Restorative Justice

Overview of the Project:

Facing Forward/University College Dublin Project: Sexual Trauma and Abuse: Restorative and Transformative Possibilities?

Facing Forward, a non-governmental organisation, is currently undertaking research in collaboration with University College Dublin on the possibility of using restorative justice to address sexual trauma and abuse. Dr. Marie Keenan of University College Dublin is the project’s Principal Investigator. One of the aims of the study is to discover if there are gaps in current service provision for those who have suffered sexual trauma and those who have offended in the area of sexual crime, their families and extended networks. The research design is informed by participatory and emancipatory action research. By interviewing victim/survivors and offenders and a wide range of stakeholders and service providers, the project aims to discover if there is a need for restorative approaches to sexual crime in Ireland. The results of the research will inform decisions regarding the possible future development of a restorative justice programme in Ireland, for people who have been affected by sexual crime, for those who have committed sexual abuse/violence and for the families and communities of both.

 

Biographies of the Principal Investigator and Researchers:

Dr. Marie Keenan

Dr. Marie Keenan specializes in therapeutic and restorative justice responses to crime and sexual trauma. She is a systemic and forensic psychotherapist, a lecturer in the School of Applied Social Science and a member of the Advisory Board of UCD’s Criminology Institute. Dr. Keenan is the Principal Investigator of a Facing Forward/UCD collaborative research project, Sexual Trauma and Abuse: Restorative and Transformative Possibilities and is co-Principal Investigator with KU Leuven on a European Commission Daphne III funded project, Developing Integrated Responses to Sexual Violence: An Interdisciplinary Research Project on the Potential of Restorative Justice. Her most recent publications include Child Sexual Abuse and the Catholic Church: Gender Power and Organizational Culture (2012), New York: Oxford University Press and Broken Faith: Why Hope Matters (2013) Bern: Lang, with Pat Claffey and Joe Egan (Eds).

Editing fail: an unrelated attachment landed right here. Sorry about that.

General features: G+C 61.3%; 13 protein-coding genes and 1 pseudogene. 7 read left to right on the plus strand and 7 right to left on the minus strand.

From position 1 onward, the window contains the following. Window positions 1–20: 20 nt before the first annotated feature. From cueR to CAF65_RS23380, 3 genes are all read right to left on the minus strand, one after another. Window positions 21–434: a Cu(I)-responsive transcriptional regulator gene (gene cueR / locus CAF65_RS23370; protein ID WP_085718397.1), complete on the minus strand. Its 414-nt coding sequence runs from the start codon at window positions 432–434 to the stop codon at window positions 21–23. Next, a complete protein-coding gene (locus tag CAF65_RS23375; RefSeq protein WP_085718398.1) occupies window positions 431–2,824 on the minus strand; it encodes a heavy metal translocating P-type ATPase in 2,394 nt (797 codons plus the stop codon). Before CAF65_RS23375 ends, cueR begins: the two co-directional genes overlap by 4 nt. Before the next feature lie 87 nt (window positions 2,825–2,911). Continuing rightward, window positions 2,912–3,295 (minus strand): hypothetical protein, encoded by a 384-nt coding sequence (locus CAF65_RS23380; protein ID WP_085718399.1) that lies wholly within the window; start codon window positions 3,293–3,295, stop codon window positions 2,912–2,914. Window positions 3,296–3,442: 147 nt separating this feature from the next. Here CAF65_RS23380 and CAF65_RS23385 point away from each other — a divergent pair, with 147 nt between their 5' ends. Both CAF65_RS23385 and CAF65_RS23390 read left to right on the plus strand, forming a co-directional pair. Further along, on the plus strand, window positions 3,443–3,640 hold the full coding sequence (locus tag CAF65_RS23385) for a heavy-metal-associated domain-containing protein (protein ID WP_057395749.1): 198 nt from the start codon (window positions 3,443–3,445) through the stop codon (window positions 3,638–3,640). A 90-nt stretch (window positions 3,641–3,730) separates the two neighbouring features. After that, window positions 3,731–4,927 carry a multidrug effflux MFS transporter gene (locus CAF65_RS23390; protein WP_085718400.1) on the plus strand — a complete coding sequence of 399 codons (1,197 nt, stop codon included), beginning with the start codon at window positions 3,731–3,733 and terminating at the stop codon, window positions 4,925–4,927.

Cian Ó Concubhair

Cian Ó Concubhair received a Law Degree (LL.B) from Trinity College Dublin in 2013, graduating top of his class and winning the Henry Hamilton Hunter and Desmond and Maud O’Connor Prizes for obtaining a First Class Honours and writing the best research dissertation respectively.

He was elected a Scholar of Trinity College Dublin in 2012.

Graham Loftus

Graham Loftus received a Bachelor of Arts Degree in Philosophy and History (BA) from the National University of Ireland, Galway in 2011. He subsequently, read for a Master of Arts in Philosophy (MA) in the 2011/2012 academic year at University College Dublin.

The title of his thesis is: ‘A Heideggerian critique of modern conceptions of freedom’.

Martin Mulrennan

Martin Mulrennan received a Law Degree (LL.B) from University College Cork in 2008. He subsequently, read for a Master of Laws (LL.M) in the 2009/2010 academic year at University College Cork.

The title of his thesis is: ‘Refusal of Medical Treatment on Religious Grounds’.


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